"Tom, what a turn you did give me. Now you shut up that nonsense and
climb out of this."
The groans ceased and the pain vanished from the toe. The boy felt a
little foolish, and he said:
"Aunt Polly, it SEEMED mortified, and it hurt so I never minded my
tooth at all."
"Your tooth, indeed! What's the matter with your tooth?"
"One of them's loose, and it aches perfectly awful."
"There, there, now, don't begin that groaning again. Open your mouth.
Well--your tooth IS loose, but you're not going to die about that.
Mary, get me a silk thread, and a chunk of fire out of the kitchen."
"Oh, please, auntie, don't pull it out. It don't hurt any more. I wish
I may never stir if it does. Please don't, auntie. I don't want to stay
home from school."
"Oh, you don't, don't you? So all this row was because you thought
you'd get to stay home from school and go a-fishing? Tom, Tom, I love
you so, and you seem to try every way you can to break my old heart
with your outrageousness." By this time the dental instruments were
ready. The old lady made one end of the silk thread fast to Tom's tooth
with a loop and tied the other to the bedpost. Then she seized the
chunk of fire and suddenly thrust it almost into the boy's face. The
tooth hung dangling by the bedpost, now.
But all trials bring their compensations. As Tom wended to school
after breakfast, he was the envy of every boy he met because the gap in
his upper row of teeth enabled him to expectorate in a new and
admirable way. He gathered quite a following of lads interested in the
exhibition; and one that had cut his finger and had been a centre of
fascination and homage up to this time, now found himself suddenly
without an adherent, and shorn of his glory. His heart was heavy, and
he said with a disdain which he did not feel that it wasn't anything to
spit like Tom Sawyer; but another boy said, "Sour grapes!" and he
wandered away a dismantled hero.
Shortly Tom came upon the juvenile pariah of the village, Huckleberry
Finn, son of the town drunkard. Huckleberry was cordially hated and
dreaded by all the mothers of the town, because he was idle and lawless
and vulgar and bad--and because all their children admired him so, and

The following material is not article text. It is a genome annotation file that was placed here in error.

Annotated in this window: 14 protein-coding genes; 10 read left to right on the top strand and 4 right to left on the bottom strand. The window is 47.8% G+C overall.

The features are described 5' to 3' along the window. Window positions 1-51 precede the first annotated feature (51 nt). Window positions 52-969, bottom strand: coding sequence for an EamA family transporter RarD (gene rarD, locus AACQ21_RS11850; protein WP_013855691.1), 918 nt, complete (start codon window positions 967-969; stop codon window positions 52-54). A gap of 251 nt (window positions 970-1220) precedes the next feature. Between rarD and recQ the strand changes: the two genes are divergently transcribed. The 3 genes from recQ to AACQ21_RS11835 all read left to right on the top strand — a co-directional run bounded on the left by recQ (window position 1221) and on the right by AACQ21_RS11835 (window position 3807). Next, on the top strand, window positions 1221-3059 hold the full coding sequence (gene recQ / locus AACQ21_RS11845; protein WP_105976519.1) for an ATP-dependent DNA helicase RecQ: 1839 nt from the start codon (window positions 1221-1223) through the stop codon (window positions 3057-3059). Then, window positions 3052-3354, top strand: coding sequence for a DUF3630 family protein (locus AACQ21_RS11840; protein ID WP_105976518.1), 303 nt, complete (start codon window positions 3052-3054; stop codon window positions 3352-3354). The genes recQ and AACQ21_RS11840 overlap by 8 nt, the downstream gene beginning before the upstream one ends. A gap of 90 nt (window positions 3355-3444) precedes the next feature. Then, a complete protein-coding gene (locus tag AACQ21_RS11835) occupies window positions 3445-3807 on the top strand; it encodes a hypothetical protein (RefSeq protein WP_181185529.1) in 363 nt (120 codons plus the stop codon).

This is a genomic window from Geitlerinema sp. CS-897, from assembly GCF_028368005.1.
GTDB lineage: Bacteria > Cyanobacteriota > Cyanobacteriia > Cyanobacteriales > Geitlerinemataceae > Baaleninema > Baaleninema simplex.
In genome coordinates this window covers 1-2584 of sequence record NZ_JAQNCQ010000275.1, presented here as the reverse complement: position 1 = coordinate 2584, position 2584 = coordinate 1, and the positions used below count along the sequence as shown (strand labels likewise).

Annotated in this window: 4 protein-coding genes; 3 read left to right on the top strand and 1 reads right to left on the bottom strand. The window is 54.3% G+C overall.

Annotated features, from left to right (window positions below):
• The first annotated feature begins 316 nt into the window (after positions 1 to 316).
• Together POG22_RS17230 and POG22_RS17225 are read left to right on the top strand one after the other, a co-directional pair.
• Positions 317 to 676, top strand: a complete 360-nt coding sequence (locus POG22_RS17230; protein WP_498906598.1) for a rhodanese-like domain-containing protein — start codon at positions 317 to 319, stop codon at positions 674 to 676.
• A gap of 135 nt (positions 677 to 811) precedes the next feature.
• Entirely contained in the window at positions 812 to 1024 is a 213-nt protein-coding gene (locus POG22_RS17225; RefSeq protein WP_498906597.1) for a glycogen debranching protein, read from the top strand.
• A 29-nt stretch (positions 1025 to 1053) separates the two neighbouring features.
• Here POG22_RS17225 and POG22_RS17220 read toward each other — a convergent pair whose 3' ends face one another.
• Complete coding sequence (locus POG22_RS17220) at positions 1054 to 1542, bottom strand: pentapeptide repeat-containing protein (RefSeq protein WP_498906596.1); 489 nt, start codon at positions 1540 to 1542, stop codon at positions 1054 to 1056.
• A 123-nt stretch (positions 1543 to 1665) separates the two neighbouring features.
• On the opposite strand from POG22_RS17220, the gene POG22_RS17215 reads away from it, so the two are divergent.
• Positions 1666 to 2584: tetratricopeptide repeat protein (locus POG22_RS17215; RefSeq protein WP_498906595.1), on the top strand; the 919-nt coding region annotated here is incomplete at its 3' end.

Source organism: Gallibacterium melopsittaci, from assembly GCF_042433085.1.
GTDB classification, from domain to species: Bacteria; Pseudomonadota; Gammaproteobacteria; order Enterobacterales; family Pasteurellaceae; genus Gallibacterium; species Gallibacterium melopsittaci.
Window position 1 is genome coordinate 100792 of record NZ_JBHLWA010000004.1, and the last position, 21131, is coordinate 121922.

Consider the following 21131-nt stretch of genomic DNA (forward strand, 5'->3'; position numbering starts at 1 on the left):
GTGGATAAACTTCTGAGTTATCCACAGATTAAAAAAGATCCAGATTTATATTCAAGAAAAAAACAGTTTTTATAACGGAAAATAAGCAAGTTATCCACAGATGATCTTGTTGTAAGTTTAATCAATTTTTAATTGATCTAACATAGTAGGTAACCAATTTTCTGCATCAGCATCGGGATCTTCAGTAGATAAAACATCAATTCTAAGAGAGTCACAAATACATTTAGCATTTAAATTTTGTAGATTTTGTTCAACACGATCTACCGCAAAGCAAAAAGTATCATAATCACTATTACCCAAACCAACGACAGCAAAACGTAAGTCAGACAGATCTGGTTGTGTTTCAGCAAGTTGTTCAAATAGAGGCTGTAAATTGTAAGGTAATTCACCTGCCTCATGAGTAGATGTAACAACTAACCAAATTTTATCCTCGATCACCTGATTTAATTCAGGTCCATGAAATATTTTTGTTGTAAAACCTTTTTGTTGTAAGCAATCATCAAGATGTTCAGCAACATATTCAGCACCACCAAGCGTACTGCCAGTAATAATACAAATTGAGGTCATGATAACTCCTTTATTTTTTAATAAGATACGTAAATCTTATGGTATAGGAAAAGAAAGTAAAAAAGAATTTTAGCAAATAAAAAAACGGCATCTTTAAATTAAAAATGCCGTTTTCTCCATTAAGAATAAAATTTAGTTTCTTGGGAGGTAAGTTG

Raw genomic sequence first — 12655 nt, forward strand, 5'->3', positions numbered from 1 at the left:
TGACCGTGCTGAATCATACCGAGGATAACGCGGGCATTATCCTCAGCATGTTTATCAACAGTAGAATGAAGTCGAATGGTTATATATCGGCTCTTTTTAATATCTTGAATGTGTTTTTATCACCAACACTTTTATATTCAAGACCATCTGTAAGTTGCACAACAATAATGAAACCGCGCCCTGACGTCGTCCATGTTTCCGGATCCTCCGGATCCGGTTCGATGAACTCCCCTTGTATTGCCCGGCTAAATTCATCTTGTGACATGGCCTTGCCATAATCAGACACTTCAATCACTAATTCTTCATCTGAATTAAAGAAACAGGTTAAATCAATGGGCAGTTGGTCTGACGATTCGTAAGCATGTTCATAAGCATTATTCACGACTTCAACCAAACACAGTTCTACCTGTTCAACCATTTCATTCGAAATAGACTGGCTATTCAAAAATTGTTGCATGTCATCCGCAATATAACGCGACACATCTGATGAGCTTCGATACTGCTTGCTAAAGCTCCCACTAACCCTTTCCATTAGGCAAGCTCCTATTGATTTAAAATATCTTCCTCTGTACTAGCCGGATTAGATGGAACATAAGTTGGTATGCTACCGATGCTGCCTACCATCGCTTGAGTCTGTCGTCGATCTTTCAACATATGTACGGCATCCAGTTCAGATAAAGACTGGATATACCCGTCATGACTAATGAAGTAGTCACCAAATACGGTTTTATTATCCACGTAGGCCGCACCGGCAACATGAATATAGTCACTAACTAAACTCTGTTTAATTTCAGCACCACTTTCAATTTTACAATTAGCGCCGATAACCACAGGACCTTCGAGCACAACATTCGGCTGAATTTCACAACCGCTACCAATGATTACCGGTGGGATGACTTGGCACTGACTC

delighted in his forbidden society, and wished they dared to be like
him. Tom was like the rest of the respectable boys, in that he envied
Huckleberry his gaudy outcast condition, and was under strict orders
not to play with him. So he played with him every time he got a chance.
Huckleberry was always dressed in the cast-off clothes of full-grown
men, and they were in perennial bloom and fluttering with rags. His hat
was a vast ruin with a wide crescent lopped out of its brim; his coat,
when he wore one, hung nearly to his heels and had the rearward buttons
far down the back; but one suspender supported his trousers; the seat
of the trousers bagged low and contained nothing, the fringed legs
dragged in the dirt when not rolled up.
Huckleberry came and went, at his own free will. He slept on doorsteps
in fine weather and in empty hogsheads in wet; he did not have to go to
school or to church, or call any being master or obey anybody; he could
go fishing or swimming when and where he chose, and stay as long as it
suited him; nobody forbade him to fight; he could sit up as late as he
pleased; he was always the first boy that went barefoot in the spring
and the last to resume leather in the fall; he never had to wash, nor
put on clean clothes; he could swear wonderfully. In a word, everything
that goes to make life precious that boy had. So thought every
harassed, hampered, respectable boy in St. Petersburg.
Tom hailed the romantic outcast:
"Hello yourself, and see how you like it."
"What's that you got?"
"Lemme see him, Huck. My, he's pretty stiff. Where'd you get him ?"
"Bought him off'n a boy."
"What did you give?"
"I give a blue ticket and a bladder that I got at the slaughter-house."
"Where'd you get the blue ticket?"
"Bought it off'n Ben Rogers two weeks ago for a hoop-stick."
"Say--what is dead cats good for, Huck?"
"Good for? Cure warts with."
"No! Is that so? I know something that's better."
"I bet you don't. What is it?"
"Spunk-water! I wouldn't give a dern for spunk-water."
"You wouldn't, wouldn't you? D'you ever try it?"
"No, I hain't. But Bob Tanner did."
"Who told you so!"
"Why, he told Jeff Thatcher, and Jeff told Johnny Baker, and Johnny
told Jim Hollis, and Jim told Ben Rogers, and Ben told a nigger, and
the nigger told me. There now!"
"Well, what of it? They'll all lie. Leastways all but the nigger. I
don't know HIM. But I never see a nigger that WOULDN'T lie. Shucks! Now
you tell me how Bob Tanner done it, Huck."
"Why, he took and dipped his hand in a rotten stump where the
"In the daytime?"
"With his face to the stump?"
"Yes. Least I reckon so."
"Did he say anything?"
"I don't reckon he did. I don't know."
"Aha! Talk about trying to cure warts with spunk-water such a blame